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Finding the Funding

Financial and staff resources are important components to maintaining successful twinning links. Where there is no dedicated twinning budget available, local authorities and community groups need to be creative and innovative in finding the resources to support an international partnership.

With pressures on local government budgets, twinning activities must be able to demonstrate clear benefits, for example, linking to statutory services such as social services or education.

Resources can be found in a variety of ways.

Legal limits

In relation to overall local authority expenditure, most international projects are low cost activities. However, it is important to be aware of the legal guidelines relating to expenditure. The Local Government (Overseas Assistance) Act 1993 sets out the maximum an authority can spend. For town twinning activities, the limit is set at twice the amount spent, or budgeted for, in the previous financial year.

European Commission funding programme: Europe for Citizens

The main source of funding for town twinning is the European Commission twinning programme, established in 1989. In 2007, a radical change has resulted in the grant becoming part of a wider funding programme entitled Europe for Citizens.

Contributions in kind

Although a blank cheque is helpful in funding activities, contributions in kind should not be underestimated and may be easier to obtain than hard cash. They can include the use of premises and venues; administrative help, including photocopying and postal services; refreshments; transport; speakers; tours of local businesses; reduced entrance to museums and entertainment venues; and discounts in restaurants and shops.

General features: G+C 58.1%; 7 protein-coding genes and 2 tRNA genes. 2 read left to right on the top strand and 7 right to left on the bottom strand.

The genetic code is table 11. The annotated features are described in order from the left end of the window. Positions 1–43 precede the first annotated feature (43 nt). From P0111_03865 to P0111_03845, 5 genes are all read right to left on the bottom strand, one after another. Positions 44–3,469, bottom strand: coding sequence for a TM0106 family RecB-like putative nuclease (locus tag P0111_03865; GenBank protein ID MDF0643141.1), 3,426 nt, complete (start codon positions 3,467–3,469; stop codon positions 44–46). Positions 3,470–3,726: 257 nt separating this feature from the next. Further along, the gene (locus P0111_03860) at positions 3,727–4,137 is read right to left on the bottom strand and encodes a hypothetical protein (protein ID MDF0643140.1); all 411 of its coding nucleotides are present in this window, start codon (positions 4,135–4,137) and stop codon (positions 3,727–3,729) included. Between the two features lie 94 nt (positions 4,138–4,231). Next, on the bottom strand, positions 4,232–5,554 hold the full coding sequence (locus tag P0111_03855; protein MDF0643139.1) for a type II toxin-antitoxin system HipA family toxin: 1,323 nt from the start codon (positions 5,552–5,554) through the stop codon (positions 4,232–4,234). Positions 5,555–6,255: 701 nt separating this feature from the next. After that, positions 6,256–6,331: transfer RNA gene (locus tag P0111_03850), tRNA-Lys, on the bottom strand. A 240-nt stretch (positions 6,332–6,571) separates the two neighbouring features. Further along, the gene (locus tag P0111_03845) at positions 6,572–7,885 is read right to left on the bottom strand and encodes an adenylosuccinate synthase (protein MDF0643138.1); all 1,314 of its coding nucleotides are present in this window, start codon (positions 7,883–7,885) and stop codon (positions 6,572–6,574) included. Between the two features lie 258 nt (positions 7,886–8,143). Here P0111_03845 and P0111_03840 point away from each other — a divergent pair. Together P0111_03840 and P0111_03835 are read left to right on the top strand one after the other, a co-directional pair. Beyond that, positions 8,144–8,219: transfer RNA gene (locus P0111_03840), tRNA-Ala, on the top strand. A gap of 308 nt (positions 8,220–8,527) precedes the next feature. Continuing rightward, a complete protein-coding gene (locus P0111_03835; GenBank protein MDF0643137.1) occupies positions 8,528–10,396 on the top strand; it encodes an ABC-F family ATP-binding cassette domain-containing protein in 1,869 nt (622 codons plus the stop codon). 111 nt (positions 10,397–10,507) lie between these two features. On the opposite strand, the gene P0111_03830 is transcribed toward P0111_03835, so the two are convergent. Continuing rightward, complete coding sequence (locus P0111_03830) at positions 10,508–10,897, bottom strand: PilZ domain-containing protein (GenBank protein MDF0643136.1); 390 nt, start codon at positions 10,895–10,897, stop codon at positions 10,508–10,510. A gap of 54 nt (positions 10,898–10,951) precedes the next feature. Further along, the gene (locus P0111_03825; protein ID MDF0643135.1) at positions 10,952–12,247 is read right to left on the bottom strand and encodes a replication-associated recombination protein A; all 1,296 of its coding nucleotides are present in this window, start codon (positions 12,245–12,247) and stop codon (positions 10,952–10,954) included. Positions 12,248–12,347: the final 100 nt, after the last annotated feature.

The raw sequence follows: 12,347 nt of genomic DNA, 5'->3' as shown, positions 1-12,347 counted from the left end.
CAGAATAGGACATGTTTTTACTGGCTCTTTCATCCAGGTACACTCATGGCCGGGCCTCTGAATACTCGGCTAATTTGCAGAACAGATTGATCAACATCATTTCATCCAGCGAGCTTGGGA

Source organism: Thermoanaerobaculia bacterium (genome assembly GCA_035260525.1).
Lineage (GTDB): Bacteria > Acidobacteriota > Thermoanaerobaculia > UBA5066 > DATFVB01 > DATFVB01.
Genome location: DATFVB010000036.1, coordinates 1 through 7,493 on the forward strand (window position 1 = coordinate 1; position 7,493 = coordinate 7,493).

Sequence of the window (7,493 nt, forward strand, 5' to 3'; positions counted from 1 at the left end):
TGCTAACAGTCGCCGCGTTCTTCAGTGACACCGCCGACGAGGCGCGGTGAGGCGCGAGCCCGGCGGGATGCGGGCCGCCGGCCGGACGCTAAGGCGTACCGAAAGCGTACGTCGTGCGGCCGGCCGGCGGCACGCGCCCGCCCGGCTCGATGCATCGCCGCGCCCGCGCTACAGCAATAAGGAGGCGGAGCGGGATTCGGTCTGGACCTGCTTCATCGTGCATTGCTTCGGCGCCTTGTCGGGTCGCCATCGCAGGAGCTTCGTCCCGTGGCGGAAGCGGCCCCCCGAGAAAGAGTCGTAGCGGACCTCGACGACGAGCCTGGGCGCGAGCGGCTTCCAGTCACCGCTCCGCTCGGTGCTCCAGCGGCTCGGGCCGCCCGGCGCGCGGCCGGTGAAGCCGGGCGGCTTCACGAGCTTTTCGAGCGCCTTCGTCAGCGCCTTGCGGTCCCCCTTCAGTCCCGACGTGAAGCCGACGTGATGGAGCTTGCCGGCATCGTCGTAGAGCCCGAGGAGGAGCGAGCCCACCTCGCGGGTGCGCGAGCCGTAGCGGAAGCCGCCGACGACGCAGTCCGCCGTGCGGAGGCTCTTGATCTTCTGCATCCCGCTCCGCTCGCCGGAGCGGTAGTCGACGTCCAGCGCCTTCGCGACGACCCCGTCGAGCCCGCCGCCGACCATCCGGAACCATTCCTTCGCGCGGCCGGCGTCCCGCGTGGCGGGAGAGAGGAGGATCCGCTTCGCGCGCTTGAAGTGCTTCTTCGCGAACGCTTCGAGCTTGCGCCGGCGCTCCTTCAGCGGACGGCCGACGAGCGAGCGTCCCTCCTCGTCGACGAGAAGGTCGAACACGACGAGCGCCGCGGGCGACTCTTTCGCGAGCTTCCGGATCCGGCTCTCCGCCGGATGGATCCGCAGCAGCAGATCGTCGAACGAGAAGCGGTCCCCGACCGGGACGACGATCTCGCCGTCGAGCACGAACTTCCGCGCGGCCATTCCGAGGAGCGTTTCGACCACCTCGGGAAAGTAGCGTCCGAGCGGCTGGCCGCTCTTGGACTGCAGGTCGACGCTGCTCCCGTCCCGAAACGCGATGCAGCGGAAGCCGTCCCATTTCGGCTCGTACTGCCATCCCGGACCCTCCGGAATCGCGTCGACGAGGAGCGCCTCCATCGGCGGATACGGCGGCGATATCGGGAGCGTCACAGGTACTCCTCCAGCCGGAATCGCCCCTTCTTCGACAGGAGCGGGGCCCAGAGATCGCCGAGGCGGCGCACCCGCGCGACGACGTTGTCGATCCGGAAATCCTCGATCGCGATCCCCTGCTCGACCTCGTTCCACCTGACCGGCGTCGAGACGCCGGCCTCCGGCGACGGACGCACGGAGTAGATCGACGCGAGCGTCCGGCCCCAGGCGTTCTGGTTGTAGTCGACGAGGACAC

Sponsorship

For many businesses, small and large, contributing to the local community is important and some businesses already have their own community strategy. To attract sponsorship for a twinning link, it is necessary to provide information about activities in a clear, concise format. Promotional material shouldn't be too long and it should be eye catching and interesting. The aims and objectives of the project should be explained and the benefits and beneficiaries detailed.

Businesses need to understand what they may gain by providing sponsorship. This may include increased publicity through the use of the corporate logo on the twinning association's printed materials, sports shirts, banners etc or the opportunity to publicise this support in promotional materials, in-house magazines and the local press.

Fundraising

Although fundraising requires imagination and effort, the rewards can more than outweigh the input. In addition to providing financial resources, activities can promote the partnership, helping to attract more participants. Events can also increase knowledge about overseas partners and bring different groups of people within a community closer together. Popular fundraising activities include wine tasting, themed dinners, quizzes, language classes and selling related produce.

This is the fifth of a series of articles about twinning published by the Local Government Association (LGA) on their website. The original can be found here Copyright in this article belongs to the Euoropean and International Division of the Local Government Association who have very kindly given us permission to use it, for which we thank them.